Big Data Is Only What We Make of It

In the final installment of the College of Science lecture series, the UA's Vincent J. Del Casino Jr. explains what defines big data, what its future holds and what it means for higher education.
 
What do you think you know about big data?
 
Many might say the phrase describes countless numbers that can be analyzed to show patterns or trends about humans and society.
 
But it might not be that simple.
 
In a lecture Monday night at Centennial Hall, Vincent J. Del Casino Jr. suggested big data may be only what we make of it. In reality, he said, the term describes minuscule, abstract pieces of information — "small moments in time," he called them — that only make sense when we use it as a lens to view society.
 
"Big data is only made real by us," said Del Casino, the UA's vice president of Academic Initiatives and Student Success and a professor in the School of Geography and Development. "Big data becomes a thing by our relationship to it and the questions asked of it."
 
Del Casino's talk was the last of six in a weekly public lecture series presented by the College of Science called "Humans, Data and Machines." The series, the 14th in the last 13 years, tackled the subject of artificial intelligence and the convergence of the digital, physical and biological worlds. To close out the series, Del Casino explained what big data really is, what its future looks like, how it will impact society, and how higher education can leverage it to revolutionize teaching and learning.
 
Del Casino kicked off the lecture by defining "big data" — keyword "big" — as a massive collection of "bits and bytes" that moves at a high rate of speed through the internet and machines. Think about the 87,000-plus hours of video streamed on Netflix every minute. And thanks to the internet and cellphones, that data is being collected in real time and then quickly individualized, helping companies such as Amazon deliver up-to-the-minute suggestions on which book you should buy next.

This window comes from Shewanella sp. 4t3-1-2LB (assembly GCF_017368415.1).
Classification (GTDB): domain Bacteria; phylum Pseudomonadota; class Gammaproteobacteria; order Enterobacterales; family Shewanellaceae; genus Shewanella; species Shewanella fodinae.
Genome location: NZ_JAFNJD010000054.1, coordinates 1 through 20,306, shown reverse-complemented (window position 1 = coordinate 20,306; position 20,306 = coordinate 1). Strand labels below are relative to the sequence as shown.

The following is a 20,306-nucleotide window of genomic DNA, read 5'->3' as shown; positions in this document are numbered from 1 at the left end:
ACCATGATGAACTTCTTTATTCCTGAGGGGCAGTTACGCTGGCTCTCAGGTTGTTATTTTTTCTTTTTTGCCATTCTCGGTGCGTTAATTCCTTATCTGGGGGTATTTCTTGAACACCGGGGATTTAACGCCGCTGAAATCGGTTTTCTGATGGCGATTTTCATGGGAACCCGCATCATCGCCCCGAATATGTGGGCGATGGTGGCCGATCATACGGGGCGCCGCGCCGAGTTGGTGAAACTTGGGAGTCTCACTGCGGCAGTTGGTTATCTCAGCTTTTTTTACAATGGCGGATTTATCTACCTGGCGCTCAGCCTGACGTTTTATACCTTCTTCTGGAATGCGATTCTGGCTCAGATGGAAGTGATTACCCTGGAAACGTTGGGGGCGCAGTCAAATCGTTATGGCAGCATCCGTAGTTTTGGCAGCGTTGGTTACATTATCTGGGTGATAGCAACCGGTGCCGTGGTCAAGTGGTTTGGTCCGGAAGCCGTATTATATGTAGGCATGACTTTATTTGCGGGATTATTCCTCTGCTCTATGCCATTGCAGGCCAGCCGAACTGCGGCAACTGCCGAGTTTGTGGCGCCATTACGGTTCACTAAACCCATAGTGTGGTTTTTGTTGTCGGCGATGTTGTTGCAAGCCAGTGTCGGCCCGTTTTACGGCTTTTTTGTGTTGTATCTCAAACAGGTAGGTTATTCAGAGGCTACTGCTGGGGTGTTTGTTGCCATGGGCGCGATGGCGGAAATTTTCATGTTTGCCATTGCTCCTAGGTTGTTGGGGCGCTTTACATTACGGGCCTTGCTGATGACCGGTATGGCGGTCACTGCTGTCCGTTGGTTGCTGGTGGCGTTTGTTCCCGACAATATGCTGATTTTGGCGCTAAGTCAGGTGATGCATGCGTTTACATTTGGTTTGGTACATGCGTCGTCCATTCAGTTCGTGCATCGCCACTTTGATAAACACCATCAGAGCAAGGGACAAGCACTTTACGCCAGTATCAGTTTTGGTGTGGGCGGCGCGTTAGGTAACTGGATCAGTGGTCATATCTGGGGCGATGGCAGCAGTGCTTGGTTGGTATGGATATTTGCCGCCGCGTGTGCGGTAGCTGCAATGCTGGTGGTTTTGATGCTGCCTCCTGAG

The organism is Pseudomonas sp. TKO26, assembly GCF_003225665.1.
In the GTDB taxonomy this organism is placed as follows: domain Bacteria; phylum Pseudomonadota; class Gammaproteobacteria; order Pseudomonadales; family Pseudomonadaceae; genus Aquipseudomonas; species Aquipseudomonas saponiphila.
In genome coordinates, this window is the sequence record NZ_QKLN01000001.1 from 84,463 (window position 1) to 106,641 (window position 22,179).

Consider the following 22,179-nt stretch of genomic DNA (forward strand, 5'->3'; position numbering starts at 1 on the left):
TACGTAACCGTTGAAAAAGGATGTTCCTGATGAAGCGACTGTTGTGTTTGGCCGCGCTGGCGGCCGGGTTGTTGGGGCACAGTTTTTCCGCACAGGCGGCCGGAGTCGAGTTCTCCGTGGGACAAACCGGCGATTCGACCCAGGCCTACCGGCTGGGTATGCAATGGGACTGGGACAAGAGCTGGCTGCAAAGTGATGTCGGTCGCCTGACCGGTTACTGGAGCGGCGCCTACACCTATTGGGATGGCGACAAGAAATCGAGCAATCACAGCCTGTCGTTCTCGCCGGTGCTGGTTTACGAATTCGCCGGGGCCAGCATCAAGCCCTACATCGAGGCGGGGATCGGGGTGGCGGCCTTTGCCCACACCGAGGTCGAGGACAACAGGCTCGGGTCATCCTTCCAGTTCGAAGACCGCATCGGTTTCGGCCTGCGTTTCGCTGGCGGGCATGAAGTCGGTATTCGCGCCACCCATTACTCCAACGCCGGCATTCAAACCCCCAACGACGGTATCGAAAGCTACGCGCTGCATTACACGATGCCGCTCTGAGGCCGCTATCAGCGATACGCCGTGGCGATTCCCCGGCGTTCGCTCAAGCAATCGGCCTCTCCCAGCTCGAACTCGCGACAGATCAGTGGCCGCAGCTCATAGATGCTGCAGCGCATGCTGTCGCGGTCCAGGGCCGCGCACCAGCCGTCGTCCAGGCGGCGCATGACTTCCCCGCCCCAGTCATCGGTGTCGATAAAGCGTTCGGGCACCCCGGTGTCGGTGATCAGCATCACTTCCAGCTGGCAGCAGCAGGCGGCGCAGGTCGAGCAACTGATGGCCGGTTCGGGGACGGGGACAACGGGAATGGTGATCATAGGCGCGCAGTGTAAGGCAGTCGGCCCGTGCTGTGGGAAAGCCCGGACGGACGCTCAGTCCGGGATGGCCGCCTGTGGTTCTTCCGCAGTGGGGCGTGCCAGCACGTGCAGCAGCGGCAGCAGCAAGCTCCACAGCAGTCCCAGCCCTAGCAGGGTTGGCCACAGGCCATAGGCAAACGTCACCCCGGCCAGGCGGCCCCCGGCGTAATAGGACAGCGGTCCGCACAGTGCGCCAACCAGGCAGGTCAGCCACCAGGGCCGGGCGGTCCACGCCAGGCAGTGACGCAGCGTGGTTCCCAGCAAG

This form of unstructured data is far different from the structured kind that scientists collect and store in databases to use for research, Del Casino said.
 
"That variety is actually producing opportunity, but also producing all kinds of challenges, I think, to us as humans," he added.
 
Chief among those challenges, Del Casino said, is big data's tendency to pollute the information environment. To illustrate this, Del Casino pointed to new facial-recognition software that can help create manufactured videos of people saying or doing things they didn't really say or do.
 
The final third of Del Casino's lecture explored the implications that big data has for higher education. Machine learning has increased personalization in higher education much in the same way it has for other industries, which has led to universities and colleges having to prove their value to society. As a result, public support and funding are declining, Del Casino said.
 
"We're in this kind of complex spiral where we're going to be put under pressure to produce this kind of personalized learning, but we're not necessarily going to have the funds to do it," he said.
 
Del Casino said data and machine learning can be leveraged to support education, creating things such as open educational resources that the UA and other institutions are using. These programs that use technology and machine learning to deliver education to people who might not otherwise have access could help solidify higher education's value to the public in the future, Del Casino said.
 
"There's really cool opportunities to leverage these technologies to do some of the things that aren't always easy at a distance," he said.
 
Del Casino said higher education as an industry should continue leveraging technology to create learning communities focused on improving literacy in a variety of areas, such as technology, data, creativity and inclusiveness. Organizing education around these literacy skills will prepare students for a variety of possible careers, as opposed to the current system that asks students to choose a major for a narrow career path within that discipline.
 
"We have to challenge the notion that one major leads to one career," he said. "If we organize around literacy skills, majors lead to all kinds of careers, and careers lead to all kinds of lifelong learning. We need to organize ourselves in reaction to this sort of world in order to really effect change and bring people back so they're continuing to move themselves along."

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